There are four ways you can advance team members within your organization:

  1. Annual performance boost. The longer a team member is with your company, the more proficient and valuable he or she becomes. This is the logic behind the customary annual review pay raise.
  2. Natural upward transition. When a team member progresses, the next in line naturally advances—as his or her existing position is the training ground for the next level.
  3. If/Then 1 elevation. This option comes into play when a position becomes available and the natural team member fit isn’t apparent. At this point, the team leader and possible team member candidate embark on a trial period. If it’s a success, then he or she is advanced.
  4. If/Then 2 elevation. This alternative arises when a team member wants to grow certain areas of the company and his or her skill set. He or she is given the opportunity to plan a new position and embark on a trial period. If it’s a success, then he or she is advanced.


You’re probably familiar with the first two advancement scenarios. The latter two may spontaneously occur, but aren’t often defined or readily implemented. They should be though. They’re the most effective team member advancement methods.

Like most practical concepts, the If/Then 1 elevation emerged in my organization as a solution to a challenge:

Jennifer was a great team member. She had been with my company for years, always showed up with a positive attitude and generated consistent results in her customer service role. She received the traditional annual pay boosts over the years, but had never been promoted to a new role.

A customer service manager position opened and I felt Jennifer deserved a shot since she had fulfilled her existing role so well. The only problem: Jennifer didn’t have managerial experience and I didn’t know if she could handle, or would even enjoy management duties.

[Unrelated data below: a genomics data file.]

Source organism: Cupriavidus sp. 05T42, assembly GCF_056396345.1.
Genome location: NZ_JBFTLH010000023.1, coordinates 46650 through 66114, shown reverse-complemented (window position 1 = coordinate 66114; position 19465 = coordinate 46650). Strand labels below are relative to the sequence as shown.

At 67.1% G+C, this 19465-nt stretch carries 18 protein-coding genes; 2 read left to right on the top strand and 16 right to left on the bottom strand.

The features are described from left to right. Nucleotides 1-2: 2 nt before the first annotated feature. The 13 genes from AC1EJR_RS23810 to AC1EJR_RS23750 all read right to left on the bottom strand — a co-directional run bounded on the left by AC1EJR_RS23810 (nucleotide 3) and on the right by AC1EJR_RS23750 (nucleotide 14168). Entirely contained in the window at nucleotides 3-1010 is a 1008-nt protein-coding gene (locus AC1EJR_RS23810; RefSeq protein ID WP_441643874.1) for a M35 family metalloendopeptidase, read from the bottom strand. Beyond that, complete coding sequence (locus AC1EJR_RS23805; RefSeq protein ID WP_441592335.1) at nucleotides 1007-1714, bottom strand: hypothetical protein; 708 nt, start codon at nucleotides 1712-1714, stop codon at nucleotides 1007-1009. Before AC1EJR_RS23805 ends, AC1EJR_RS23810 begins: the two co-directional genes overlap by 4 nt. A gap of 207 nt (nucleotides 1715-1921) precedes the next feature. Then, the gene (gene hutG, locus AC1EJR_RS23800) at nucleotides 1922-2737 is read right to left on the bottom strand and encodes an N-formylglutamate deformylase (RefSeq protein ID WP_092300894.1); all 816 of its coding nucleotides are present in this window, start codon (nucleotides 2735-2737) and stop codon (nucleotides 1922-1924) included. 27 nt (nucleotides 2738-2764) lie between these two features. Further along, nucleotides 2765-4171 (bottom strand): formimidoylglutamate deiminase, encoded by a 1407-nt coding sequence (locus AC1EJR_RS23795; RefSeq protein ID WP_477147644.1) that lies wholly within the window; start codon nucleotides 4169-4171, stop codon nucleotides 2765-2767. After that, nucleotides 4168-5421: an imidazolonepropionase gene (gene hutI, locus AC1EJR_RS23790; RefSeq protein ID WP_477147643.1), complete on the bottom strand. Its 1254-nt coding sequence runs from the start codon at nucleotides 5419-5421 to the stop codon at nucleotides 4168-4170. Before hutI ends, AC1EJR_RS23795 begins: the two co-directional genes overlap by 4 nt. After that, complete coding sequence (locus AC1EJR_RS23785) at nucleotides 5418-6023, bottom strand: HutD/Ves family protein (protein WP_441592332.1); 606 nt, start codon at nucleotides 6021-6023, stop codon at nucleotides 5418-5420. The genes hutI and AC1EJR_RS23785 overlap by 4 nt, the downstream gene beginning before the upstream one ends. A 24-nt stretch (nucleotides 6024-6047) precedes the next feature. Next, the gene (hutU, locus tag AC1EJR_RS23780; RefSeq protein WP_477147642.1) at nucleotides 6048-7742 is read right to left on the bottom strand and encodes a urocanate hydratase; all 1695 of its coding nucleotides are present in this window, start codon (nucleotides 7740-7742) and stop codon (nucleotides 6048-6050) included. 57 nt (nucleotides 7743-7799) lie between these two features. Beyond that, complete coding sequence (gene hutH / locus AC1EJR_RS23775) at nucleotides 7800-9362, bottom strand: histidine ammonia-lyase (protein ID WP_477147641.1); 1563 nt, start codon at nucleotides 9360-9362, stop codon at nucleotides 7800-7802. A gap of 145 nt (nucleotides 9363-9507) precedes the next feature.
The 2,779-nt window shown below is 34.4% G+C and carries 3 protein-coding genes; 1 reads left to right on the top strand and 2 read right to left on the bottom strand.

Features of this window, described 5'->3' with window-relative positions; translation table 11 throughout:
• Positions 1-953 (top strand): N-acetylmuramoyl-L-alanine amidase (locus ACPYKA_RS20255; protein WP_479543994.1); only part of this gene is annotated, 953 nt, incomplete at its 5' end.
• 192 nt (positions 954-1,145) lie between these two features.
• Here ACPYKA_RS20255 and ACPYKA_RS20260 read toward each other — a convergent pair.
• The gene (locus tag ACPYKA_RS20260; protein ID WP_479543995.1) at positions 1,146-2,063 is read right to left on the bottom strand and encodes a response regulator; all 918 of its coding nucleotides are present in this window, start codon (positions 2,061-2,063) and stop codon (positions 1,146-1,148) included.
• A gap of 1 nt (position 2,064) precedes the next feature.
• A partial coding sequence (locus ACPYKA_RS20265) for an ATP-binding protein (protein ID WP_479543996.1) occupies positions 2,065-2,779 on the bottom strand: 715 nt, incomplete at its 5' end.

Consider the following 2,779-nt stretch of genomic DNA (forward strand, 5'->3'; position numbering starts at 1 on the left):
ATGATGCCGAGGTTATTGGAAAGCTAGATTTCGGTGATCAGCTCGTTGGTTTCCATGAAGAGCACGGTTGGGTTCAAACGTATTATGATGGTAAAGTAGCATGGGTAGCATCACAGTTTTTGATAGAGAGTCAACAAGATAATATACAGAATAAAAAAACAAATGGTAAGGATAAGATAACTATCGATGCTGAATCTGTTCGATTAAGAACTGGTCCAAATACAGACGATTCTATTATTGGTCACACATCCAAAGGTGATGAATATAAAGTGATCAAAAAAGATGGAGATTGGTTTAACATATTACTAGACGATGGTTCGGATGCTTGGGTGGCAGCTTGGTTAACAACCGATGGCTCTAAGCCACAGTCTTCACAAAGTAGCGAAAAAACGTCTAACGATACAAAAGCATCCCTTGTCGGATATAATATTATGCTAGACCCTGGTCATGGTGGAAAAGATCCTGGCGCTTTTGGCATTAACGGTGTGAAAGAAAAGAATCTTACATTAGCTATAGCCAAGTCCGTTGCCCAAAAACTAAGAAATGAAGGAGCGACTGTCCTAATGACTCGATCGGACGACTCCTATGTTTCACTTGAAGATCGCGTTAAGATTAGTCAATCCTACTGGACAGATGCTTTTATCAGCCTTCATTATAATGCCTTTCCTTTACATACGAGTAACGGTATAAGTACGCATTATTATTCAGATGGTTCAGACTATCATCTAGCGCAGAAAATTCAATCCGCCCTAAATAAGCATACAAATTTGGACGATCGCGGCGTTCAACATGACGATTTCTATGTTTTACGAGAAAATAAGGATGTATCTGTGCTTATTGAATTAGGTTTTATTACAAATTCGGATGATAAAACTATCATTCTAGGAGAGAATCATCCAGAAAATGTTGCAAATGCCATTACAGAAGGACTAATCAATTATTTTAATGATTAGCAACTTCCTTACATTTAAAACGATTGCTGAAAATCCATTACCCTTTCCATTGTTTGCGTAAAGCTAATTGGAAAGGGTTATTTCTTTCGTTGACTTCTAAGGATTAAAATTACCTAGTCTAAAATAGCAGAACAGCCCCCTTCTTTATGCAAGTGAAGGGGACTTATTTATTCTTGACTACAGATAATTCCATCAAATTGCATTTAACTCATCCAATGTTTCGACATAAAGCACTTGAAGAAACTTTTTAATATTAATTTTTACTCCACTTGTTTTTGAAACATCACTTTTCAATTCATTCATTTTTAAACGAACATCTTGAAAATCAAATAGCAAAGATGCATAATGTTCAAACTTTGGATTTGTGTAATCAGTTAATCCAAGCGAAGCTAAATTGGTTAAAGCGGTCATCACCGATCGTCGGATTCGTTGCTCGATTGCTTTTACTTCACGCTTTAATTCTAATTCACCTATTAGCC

I had two outlooks pulling me in different directions. As a leader, it was my responsibility to develop and challenge my team—Jennifer would have the opportunity to grow in the management position. As a business owner, it was my job to ensure tasks and deadlines were completed with efficiency so the company could preform at its peak—Jennifer’s lack of management experience could potentially jeopardized her department’s effectiveness and weaken her and the team’s morale.

This dilemma led me to coin the If/Then 1 elevation.

Jennifer and I discussed the available management position. We decided she’d take on the managerial responsibilities for three months. If she did well and enjoyed the work, she’d get the manager title and the accompanying pay raise. If the trial period didn’t go well, we’d have the If/Then 2 conversation.

The If/Then 2 elevation also emerged to remedy a unique situation:

Mandy had been with my company for a while, receiving her annual boosts and had been naturally promoted several times. Looking for her next challenge, Mandy identified areas in the business that could use enhancement or development. For example, we needed to enrich our social media influence, construct and distribute a newsletter and produce marketing brochures.

She approached me with these ideas and told me she’d like to own them—as it was important to her to develop her marketing skills.

We agreed that she could develop a three-month plan, I’d sign off on it and then she’d implement. If the three-month trial proved fruitful to the company and enjoyable to her, then she’d have the marketing position full time.

Jennifer and Mandy both went above and beyond in their trial periods and were advanced to their new positions. They pursued their new roles with vigor and passion because 1.) they earned their positions. We always value what we rightly earn. And 2.) they were engaged. They weren’t held back in positions they had outgrown and weren’t forced into positions that weren’t a fit for them.

If you’re looking for a way to boost ownership and engagement, implement If/Then advancement opportunities in your organization.


Do you have a unique advancement option in your business? Let me know below.


Originally published in The Tennessean.

Photo credit: <a href=””>Lida Rose</a> via <a href=””>photopin</a> <a href=””>cc</a>